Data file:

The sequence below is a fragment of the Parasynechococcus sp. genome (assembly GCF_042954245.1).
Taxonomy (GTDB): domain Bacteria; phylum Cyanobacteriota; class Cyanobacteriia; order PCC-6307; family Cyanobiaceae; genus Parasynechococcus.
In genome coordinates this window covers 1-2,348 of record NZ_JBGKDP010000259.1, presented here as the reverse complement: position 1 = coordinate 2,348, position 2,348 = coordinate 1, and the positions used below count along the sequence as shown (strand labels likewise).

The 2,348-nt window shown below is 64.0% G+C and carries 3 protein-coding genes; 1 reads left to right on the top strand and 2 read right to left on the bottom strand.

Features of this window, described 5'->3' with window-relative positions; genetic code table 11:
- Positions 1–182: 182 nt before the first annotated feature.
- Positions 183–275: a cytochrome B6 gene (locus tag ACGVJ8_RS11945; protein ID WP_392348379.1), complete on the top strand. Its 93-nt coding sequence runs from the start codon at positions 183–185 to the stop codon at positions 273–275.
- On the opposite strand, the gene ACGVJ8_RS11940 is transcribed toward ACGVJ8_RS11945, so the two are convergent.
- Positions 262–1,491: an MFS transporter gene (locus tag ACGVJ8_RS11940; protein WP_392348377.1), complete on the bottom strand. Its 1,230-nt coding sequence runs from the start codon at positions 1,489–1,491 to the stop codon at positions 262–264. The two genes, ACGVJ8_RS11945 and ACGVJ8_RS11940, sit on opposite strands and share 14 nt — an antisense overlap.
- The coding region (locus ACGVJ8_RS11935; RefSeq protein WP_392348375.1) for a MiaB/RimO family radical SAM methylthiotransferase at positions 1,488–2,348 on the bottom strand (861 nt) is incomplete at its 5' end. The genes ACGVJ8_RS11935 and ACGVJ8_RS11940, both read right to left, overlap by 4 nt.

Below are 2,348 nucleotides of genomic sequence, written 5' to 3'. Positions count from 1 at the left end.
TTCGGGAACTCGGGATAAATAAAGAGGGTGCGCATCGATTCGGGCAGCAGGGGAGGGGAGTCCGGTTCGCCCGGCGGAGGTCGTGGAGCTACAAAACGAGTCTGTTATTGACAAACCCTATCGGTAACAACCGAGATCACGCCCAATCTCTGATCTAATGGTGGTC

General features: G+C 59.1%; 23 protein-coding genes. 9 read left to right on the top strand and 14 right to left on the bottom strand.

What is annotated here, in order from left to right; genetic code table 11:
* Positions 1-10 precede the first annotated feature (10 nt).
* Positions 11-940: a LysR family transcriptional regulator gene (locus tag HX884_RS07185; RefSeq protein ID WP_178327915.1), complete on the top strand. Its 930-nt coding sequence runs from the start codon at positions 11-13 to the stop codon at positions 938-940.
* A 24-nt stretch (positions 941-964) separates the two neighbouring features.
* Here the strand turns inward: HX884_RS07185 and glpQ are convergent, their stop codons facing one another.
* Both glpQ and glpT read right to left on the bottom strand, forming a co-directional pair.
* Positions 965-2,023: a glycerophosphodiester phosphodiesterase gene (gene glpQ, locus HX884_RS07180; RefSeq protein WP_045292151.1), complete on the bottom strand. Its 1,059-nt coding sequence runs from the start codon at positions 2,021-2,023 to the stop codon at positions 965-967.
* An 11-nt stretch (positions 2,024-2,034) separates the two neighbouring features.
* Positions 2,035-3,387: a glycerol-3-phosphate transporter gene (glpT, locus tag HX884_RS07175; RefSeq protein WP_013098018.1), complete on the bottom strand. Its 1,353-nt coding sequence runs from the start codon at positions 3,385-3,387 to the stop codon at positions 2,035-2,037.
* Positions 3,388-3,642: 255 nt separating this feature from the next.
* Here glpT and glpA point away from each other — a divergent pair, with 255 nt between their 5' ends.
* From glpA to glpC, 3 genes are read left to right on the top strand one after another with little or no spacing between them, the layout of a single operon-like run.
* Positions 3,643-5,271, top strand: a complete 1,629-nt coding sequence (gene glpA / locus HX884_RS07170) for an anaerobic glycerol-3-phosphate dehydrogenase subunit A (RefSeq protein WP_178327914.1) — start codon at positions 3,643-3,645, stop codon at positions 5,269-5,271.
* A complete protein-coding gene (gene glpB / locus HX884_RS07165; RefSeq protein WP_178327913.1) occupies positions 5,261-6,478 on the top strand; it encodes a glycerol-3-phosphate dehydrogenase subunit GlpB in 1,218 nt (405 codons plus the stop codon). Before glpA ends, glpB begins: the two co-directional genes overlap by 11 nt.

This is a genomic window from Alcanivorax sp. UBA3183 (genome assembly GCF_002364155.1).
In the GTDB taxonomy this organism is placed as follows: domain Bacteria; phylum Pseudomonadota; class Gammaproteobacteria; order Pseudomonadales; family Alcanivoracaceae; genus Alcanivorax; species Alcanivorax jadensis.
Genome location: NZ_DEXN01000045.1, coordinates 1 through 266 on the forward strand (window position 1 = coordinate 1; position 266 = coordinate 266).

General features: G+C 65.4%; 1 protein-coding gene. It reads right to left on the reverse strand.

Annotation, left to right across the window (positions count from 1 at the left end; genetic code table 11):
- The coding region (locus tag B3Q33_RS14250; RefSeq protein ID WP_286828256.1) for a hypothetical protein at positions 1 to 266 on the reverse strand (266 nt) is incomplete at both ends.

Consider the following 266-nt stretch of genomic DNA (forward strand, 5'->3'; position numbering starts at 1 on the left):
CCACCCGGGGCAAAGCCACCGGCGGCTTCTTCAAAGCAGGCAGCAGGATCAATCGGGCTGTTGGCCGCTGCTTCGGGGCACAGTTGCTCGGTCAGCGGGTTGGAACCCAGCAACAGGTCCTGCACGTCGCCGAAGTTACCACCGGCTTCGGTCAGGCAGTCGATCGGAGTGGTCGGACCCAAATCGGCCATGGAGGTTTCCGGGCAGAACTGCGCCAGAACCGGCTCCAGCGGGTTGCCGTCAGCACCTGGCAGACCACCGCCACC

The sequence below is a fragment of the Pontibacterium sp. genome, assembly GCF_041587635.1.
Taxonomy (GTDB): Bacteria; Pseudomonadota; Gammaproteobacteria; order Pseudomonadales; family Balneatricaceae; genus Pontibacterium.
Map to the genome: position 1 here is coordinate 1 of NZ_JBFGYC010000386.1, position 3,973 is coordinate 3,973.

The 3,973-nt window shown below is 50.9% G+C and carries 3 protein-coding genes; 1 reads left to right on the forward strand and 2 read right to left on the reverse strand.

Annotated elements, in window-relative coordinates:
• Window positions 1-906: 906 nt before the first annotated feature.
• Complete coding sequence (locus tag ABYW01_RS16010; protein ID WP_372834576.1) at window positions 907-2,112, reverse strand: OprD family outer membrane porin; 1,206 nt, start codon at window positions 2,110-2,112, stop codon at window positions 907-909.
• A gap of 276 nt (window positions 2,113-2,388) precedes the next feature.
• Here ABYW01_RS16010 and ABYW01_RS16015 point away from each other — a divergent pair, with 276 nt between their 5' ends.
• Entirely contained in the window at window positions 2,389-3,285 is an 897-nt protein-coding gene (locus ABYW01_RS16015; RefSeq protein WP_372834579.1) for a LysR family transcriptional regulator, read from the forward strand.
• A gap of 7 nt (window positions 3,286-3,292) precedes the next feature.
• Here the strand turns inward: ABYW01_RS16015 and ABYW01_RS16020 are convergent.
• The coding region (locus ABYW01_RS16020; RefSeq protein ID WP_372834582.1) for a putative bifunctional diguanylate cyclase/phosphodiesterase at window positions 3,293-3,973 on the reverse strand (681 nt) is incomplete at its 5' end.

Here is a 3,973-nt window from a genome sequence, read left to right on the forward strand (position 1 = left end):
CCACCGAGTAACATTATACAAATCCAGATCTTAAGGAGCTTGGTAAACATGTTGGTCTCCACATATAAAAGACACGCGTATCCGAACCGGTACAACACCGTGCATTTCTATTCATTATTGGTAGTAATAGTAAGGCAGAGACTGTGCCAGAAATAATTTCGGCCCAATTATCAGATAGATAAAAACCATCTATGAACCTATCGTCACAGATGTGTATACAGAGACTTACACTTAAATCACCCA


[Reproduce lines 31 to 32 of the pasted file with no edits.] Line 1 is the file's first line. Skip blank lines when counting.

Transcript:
General features: G+C 65.4%; 1 protein-coding gene. It reads right to left on the reverse strand.

Annotation, left to right across the window (positions count from 1 at the left end; genetic code table 11):